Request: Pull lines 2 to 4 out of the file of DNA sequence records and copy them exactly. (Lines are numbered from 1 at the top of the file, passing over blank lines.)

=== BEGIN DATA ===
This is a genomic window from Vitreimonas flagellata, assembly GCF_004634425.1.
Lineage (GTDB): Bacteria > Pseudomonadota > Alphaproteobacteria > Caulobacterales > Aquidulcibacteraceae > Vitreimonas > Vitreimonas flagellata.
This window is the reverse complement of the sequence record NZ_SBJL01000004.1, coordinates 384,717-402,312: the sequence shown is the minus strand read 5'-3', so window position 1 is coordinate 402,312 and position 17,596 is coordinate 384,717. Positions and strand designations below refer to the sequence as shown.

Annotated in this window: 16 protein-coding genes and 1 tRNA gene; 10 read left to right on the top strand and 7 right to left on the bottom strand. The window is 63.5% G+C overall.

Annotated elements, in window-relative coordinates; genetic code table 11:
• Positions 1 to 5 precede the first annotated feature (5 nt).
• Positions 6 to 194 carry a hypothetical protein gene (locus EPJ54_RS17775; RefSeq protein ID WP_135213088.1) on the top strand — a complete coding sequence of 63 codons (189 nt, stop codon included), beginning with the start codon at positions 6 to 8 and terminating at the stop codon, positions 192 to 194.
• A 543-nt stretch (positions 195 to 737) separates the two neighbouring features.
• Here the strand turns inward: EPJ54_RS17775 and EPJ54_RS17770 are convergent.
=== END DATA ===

Lineage (GTDB): Bacteria > Pseudomonadota > Alphaproteobacteria > Caulobacterales > Aquidulcibacteraceae > Vitreimonas > Vitreimonas flagellata.
This window is the reverse complement of the sequence record NZ_SBJL01000004.1, coordinates 384,717-402,312: the sequence shown is the minus strand read 5'-3', so window position 1 is coordinate 402,312 and position 17,596 is coordinate 384,717. Positions and strand designations below refer to the sequence as shown.

Annotated in this window: 16 protein-coding genes and 1 tRNA gene; 10 read left to right on the top strand and 7 right to left on the bottom strand. The window is 63.5% G+C overall.